• Make a further “balance adjustment contribution”, which would depend on the amount of set off between consumer claims and the loan book.
  • Continue to trade and make a profit contribution of 15% over 4 years (tested year by year), but existing shareholders would retain 100% ownership.

Amigo claimed that, if the scheme was not approved, the relevant alternative was insolvency, and that in such a scenario, given the significant level of secured debt,
scheme creditors would receive nil.

Although the FCA consistently stated that it did not support the scheme, it did not formally oppose the scheme until shortly prior to the sanction hearing. At sanction, the FCA attended and opposed the scheme on a number of grounds, but principally that:

  • The FCA did not agree with firm that the relevant alternative (i.e. what was likely to happen if the scheme was not sanctioned) was insolvency, as the firm provided no evidence supporting this conclusion and had significant (> £100m) cash at bank. The FCA argued that, if the scheme was rejected, prudent directors acting in accordance with their duties would try and negotiate a new restructuring, and as such the scheme is not better than the relevant alternative (as the relevant alternative is a better restructuring proposal, not insolvency).
  • The scheme was fundamentally unfair, as shareholders were retaining 100% ownership and making only a minimal profit contribution (the quantum of which had not been adequately justified in evidence), with scheme creditors (who rank ahead of shareholders) suffering a c. 90% haircut. This was particularly relevant given that the scheme creditors had not been involved in negotiating the terms of the scheme.

In such circumstances, the FCA argued that the scheme creditor vote (which was overwhelmingly in favour of the scheme) should be overridden as creditors had voted under a false impression and had not understood that: (1) insolvency was not necessarily the relevant alternative; and (2) while they were being asked to concede c. 90% of their economic rights, junior ranking shareholders were to be allowed to retain 100% ownership.

Ultimately, Mr Justice Norris, who was critical of the level of disclosure in relation to certain scheme terms, declined to sanction the Amigo scheme:

“I am not satisfied that the court should sanction the Scheme... I have accepted the submissions of the FCA that the Redress Creditors lacked the necessary information or experience to enable them properly to appreciate the alternative options reasonably available to them; or to understand the basis on which they were being asked by Amigo to sacrifice the great bulk of their redress claims, while the Amigo shareholders were to be allowed to retain their stake.

I have also accepted the FCA’s submission that the court’s refusal to sanction the Scheme will probably not lead to the imminent insolvency of the Group; there is no evidence of any immediate (or even medium-term) liquidity crunch, and the directors will doubtless wish, if possible, to preserve the value of the enterprise for its various stakeholders. The FCA expects the directors to continue to explore and promote a restructuring which fairly allocates the benefits and losses among the various stakeholders. I agree with that, and would urge the directors to continue their efforts to promote a suitable restructuring.”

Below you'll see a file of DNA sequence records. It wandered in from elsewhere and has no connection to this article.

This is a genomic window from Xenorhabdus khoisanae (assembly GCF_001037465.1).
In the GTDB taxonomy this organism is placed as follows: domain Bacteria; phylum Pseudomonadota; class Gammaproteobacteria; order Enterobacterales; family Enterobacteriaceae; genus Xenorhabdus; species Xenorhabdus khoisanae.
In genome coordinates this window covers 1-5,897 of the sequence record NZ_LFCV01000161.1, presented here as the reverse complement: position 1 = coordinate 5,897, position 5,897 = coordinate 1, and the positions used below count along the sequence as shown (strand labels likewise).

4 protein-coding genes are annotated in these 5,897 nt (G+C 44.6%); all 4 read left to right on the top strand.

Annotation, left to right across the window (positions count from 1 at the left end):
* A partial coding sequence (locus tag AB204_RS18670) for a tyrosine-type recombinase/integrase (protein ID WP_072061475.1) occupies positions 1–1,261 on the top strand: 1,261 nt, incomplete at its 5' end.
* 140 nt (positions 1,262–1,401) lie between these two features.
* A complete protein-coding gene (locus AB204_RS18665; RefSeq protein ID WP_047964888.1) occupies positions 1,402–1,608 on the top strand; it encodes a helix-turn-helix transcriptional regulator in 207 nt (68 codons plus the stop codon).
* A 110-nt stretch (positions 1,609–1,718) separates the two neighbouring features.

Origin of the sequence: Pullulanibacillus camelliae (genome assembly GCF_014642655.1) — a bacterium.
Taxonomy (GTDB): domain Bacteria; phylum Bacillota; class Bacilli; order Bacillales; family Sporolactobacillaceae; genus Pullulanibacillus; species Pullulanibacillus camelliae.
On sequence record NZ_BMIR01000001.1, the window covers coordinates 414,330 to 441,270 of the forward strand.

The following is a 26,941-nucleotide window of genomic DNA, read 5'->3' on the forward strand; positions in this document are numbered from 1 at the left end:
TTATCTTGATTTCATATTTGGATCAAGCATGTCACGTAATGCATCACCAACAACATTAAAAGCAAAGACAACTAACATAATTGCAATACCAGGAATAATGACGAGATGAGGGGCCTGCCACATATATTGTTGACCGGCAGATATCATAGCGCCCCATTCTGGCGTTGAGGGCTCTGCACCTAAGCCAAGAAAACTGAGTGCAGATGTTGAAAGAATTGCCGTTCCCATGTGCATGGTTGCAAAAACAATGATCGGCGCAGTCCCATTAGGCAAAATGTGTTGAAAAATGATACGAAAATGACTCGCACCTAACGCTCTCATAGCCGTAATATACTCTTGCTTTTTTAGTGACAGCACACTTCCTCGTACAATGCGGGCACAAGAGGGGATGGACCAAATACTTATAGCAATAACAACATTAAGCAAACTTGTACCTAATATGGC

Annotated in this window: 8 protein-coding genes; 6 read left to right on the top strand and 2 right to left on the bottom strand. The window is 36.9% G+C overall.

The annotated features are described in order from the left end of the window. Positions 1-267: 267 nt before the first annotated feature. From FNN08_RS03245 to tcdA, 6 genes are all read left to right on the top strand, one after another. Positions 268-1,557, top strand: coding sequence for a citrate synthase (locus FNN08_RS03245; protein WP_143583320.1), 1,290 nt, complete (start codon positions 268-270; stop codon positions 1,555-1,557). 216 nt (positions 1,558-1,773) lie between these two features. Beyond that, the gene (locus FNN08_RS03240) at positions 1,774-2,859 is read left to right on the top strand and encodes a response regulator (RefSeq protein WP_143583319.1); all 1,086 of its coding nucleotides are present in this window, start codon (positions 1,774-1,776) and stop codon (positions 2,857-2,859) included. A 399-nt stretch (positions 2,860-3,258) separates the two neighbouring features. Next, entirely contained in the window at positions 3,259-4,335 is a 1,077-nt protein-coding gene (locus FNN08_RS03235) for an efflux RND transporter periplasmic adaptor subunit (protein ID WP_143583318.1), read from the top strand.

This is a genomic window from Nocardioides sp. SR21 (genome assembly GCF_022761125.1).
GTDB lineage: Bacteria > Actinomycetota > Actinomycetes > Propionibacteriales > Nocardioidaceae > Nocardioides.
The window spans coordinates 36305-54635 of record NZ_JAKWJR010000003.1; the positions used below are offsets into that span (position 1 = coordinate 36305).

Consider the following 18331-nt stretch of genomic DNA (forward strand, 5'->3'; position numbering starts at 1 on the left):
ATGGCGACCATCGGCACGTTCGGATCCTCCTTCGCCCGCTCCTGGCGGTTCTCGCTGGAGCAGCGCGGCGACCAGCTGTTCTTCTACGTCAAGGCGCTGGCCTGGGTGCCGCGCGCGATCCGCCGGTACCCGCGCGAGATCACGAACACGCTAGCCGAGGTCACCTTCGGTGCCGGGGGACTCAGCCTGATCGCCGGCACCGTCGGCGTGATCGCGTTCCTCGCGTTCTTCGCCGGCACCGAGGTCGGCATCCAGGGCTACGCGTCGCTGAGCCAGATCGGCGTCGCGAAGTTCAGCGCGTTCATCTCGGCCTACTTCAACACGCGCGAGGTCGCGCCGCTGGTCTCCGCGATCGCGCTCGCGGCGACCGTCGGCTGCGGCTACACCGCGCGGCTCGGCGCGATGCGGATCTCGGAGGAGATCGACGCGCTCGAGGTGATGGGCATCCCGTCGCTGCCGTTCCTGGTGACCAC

It is rare for the Court to decline to sanction a scheme and to “call the firm’s bluff” in relation to a relevant alternative of insolvency. To date, Amigo has yet to formally launch a new restructuring proposal (although it has indicated that it will likely propose some form of enhanced scheme), and the success of Amigo’s next step may impact the approach to future schemes lacking a burning platform.

Provident

The Provident scheme, which was launched in March 2021, broadly provided that:

  • The Group would make £50m available for scheme creditors (consumer redress claims and the FOS in relation to the home collect credit division) and provide a further £15m of funding for scheme costs, neither of which would be available if the scheme is not approved; and critically
  • The home collect credit division would be wound down, and the Provident Group would exit the home collect credit market.

Provident claimed that, if the scheme was not approved, the relevant alternative was insolvency of the home credit division and that, in such a scenario, scheme creditors would receive nil.

As with Amigo, the FCA stated that it did not support the scheme, as it was inconsistent with the FCA’s rules, principles and objectives. However, unlike Amigo, the FCA confirmed that it did not intend to oppose the sanction of the Provident scheme based on two key factors: